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Investment analysis

World equity markets made up some good ground last week despite the deteriorating situation in Iraq, which send crude oil futures prices to record highs. Corporate newsflow was generally positive, helping the benchmark FTSE World index gain 2.4 per cent by Friday&#39s close.

In the UK, bid speculation provided support and helped the FTSE 100 make a weekly gain of 1.6 per cent. Shell, which rose by 2.7 per cent on the week, was linked with a bid approach from French oil company Total.

Sainsbury&#39s was also caught up in bid rumours following a meeting with US food retailer Target and it looks likely that HBOS would launch a counterbid for Abbey National. Mid and small caps also made gains, with the FTSE 250 rising by 1.7 per cent while the FTSE Small Cap index ended the week 0.4 per cent higher.

In the US, markets shrugged off the higher oil prices and focused on strong corporate results which highlighted pockets of growth in the economy. Home Depot shares rose by 8.9 per cent after reporting a 19 per cent rise in quarterly profits. Elsewhere in the retail sector, Staples, the office supplier, enjoyed a rise of 8 per cent after raising its full-year growth forecast and discount store operator Kmart was 15.2 per cent after reporting second-quarter profits.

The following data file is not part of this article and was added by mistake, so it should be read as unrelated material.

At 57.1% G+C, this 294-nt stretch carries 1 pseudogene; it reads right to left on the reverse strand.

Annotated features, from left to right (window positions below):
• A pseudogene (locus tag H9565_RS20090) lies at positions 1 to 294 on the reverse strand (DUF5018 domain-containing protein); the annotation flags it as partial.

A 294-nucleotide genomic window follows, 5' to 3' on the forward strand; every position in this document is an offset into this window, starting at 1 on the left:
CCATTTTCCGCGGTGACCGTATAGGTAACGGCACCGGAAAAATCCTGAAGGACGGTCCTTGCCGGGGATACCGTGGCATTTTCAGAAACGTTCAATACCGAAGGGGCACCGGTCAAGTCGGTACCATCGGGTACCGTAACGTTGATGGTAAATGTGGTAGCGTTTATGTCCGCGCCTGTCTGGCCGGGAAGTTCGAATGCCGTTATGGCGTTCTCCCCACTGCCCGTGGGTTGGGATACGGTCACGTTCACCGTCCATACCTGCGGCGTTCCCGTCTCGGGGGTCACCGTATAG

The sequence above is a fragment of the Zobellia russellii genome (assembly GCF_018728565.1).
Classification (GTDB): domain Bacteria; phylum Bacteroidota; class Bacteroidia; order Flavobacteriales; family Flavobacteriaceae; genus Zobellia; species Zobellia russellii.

By the end of the week, the Dow Jones and S&P 500 were trading 2.9 per cent and 3.2 per cent higher respectively. The Nasdaq did even better, rising by 4.5 per cent as Google made its eagerly awaited market debut.

It was a better week for European markets, with leading shares staging a modest rally off 2004 lows which saw the FTSE Eurotop index 1.1 per cent firmer despite of concerns over the rise in oil prices and the reinsurance sector.

In Japan, the Nikkei 225 responded to strong US market performance by gaining 1.2 per cent from its three-month low. Exporters were the biggest beneficiaries given their sensitivity to economic sentiment and trends in the US. Elsewhere in the Far East, shares in Korea continued to make up for some of their recent underperformance, with the Kopsi index gaining 1.5 per cent. In Taiwan, strength in blue-chip technology companies saw the weighted index there gain 4 per cent.

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